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I'm trying to understand how the initial conditions evolve in a delay differential equation (DDE) and am stuck with the following example.

Suppose we have $$\dot x = ax(t)+bx(t-\tau)$$ where constants $a,b$ are such that $a\ne b, b \ne 0$. Now let initial data be $$x(t)=\theta_0, t \in [-\tau,0]$$ where $\theta_0$ constant.

Show that $$x(t) = - \frac{a\theta_0}{b}$$ for $t \in [-2\tau,-\tau]$ so that $x(t)=\theta_0$ for $t \in [-\tau,0]$.

So far, I've come up with the following.

$$\dot x = ax(t)+bx(t-\tau)$$

Assume $$x(t) = - \frac{a\theta_0}{b}, t \in [-2\tau,-\tau]$$ then the DDE has the form

$$\dot x = -\frac{a^2\theta_0}{b} - a\theta_0$$

Once integrated, this becomes $$x(t) = -\frac{a^2\theta_0}{b}t - a\theta_0t + C$$ where C is the constant of integration which can be found by considering the initial condition at the boundary $x(-\tau)= - \frac{a\theta_0}{b}$ and we have $$- \frac{a\theta_0}{b} = -\frac{a^2\theta_0 (-\tau)}{b} - a\theta_0 (-\tau) + C$$ $$C=- \frac{a\theta_0}{b} -\frac{a^2\theta_0 \tau}{b} - a\theta_0 \tau$$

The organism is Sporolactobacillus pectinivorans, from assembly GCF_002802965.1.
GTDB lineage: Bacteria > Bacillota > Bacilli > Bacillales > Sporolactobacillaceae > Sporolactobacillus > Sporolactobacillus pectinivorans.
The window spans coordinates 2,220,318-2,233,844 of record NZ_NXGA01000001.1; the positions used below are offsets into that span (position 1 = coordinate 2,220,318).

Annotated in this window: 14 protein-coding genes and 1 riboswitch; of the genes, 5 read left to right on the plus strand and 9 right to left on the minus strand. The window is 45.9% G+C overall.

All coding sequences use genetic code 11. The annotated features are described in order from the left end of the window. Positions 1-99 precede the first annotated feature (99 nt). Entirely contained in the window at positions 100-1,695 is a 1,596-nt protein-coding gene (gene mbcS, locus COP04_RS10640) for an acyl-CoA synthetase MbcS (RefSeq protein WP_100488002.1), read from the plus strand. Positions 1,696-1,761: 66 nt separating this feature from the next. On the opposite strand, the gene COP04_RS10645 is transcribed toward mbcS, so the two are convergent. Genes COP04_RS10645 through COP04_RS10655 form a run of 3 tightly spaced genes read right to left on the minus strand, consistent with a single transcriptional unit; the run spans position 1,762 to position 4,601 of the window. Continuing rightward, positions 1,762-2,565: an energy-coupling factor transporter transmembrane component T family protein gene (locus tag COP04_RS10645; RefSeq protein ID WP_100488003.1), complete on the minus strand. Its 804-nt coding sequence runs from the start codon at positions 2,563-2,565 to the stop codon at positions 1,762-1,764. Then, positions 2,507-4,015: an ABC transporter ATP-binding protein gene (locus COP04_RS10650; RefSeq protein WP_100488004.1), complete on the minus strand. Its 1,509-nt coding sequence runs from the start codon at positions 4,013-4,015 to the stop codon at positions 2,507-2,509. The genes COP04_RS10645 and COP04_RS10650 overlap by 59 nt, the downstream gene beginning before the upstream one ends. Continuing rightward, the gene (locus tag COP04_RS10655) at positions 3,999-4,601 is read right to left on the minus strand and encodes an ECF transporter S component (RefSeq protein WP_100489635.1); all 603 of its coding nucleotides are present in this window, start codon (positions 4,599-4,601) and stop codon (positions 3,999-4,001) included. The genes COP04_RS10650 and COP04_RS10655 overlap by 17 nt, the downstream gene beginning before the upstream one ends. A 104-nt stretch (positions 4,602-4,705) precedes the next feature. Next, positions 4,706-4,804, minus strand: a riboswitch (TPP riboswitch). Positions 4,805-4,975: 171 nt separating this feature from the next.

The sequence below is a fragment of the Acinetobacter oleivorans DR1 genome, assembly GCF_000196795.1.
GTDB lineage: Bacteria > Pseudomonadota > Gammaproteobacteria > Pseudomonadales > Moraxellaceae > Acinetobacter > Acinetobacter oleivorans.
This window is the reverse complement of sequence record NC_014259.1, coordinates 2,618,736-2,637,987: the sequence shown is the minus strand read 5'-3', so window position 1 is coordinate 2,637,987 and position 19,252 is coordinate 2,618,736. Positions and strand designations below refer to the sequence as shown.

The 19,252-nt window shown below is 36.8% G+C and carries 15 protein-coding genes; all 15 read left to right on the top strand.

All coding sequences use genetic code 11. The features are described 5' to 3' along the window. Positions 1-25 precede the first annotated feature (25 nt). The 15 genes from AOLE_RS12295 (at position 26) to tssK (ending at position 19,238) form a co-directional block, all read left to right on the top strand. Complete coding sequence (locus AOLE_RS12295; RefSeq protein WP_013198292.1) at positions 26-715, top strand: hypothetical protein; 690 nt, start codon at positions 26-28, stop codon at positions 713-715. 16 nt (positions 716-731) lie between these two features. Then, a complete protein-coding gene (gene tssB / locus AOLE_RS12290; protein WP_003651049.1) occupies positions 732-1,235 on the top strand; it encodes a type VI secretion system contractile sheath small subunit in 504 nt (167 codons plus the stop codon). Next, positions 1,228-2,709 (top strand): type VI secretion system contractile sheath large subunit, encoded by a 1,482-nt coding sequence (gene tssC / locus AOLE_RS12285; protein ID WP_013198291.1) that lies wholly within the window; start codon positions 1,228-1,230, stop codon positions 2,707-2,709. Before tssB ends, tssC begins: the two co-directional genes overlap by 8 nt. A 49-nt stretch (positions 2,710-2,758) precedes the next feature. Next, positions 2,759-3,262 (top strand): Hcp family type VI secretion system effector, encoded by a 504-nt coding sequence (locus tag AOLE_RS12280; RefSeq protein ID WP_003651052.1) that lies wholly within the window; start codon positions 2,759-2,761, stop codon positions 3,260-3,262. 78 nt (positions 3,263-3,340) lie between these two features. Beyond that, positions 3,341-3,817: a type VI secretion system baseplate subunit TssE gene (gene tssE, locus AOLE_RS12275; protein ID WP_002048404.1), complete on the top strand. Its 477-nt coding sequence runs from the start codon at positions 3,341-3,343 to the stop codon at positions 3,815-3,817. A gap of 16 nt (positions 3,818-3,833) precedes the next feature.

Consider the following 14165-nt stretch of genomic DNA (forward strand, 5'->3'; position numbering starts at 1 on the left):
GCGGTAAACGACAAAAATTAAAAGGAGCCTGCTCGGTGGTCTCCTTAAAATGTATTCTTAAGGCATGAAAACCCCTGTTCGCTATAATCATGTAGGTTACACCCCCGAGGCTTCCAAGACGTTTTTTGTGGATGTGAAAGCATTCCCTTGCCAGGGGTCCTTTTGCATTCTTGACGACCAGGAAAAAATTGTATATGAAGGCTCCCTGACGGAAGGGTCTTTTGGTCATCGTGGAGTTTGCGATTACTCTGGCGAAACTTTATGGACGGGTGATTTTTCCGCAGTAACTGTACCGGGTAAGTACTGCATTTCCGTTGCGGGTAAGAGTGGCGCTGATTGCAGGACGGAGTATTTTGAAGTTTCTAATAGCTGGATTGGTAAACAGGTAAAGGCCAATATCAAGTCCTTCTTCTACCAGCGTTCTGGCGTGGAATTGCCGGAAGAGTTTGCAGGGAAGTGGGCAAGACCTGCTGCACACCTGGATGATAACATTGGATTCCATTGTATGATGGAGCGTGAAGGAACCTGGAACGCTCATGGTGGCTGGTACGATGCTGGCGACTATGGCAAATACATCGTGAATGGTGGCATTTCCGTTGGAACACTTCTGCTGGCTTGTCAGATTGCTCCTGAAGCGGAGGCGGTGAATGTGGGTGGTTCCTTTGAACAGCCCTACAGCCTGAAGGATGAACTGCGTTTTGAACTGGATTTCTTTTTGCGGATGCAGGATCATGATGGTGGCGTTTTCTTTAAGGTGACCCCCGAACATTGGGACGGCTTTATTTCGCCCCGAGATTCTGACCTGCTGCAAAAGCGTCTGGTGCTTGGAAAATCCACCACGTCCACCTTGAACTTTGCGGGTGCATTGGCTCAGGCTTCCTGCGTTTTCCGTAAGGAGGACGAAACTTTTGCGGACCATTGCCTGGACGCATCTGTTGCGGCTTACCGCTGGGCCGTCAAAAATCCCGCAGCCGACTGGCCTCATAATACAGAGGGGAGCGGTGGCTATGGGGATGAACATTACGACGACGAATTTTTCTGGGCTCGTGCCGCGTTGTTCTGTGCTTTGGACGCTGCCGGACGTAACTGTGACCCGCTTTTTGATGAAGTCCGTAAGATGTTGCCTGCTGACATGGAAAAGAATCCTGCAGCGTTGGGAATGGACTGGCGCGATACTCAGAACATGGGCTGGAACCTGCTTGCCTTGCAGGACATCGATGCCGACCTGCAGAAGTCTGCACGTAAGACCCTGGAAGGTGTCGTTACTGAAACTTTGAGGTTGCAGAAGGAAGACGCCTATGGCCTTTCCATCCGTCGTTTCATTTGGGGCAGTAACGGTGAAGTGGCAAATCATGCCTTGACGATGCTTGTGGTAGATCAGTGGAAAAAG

Substituting back into the solution and collecting the terms I get

$$x(t)= -\frac{a\theta_0}{b} -\frac{a^2\theta_0}{b}(t+\tau)-a\theta_0(t+\tau)$$ for the interval $-\tau \le t \le 0$. But this is as far from $x(t)=\theta_0$ as it can be.

What am I doing wrong?

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  • $\begingroup$ Has my answer helped you at all? $\endgroup$ – Andrea Jan 18 '16 at 22:15
  • $\begingroup$ Yes, thank you very much! :) $\endgroup$ – The Gruffalo Jan 19 '16 at 8:50
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You want to prove that $x(t) = -\frac{a}{b} \theta_0$ for $t\in[-2\tau,-\tau]$ so don't start by assuming it.

Notice that you have been given that $x(t) = \theta_0$ for $t\in [-\tau,0]$. This means in particular that $\dot x(t) = 0 $ for $t\in [-\tau,0]$. Subbing in the differential equation and solving for $x(t-\theta)$ gives the result.

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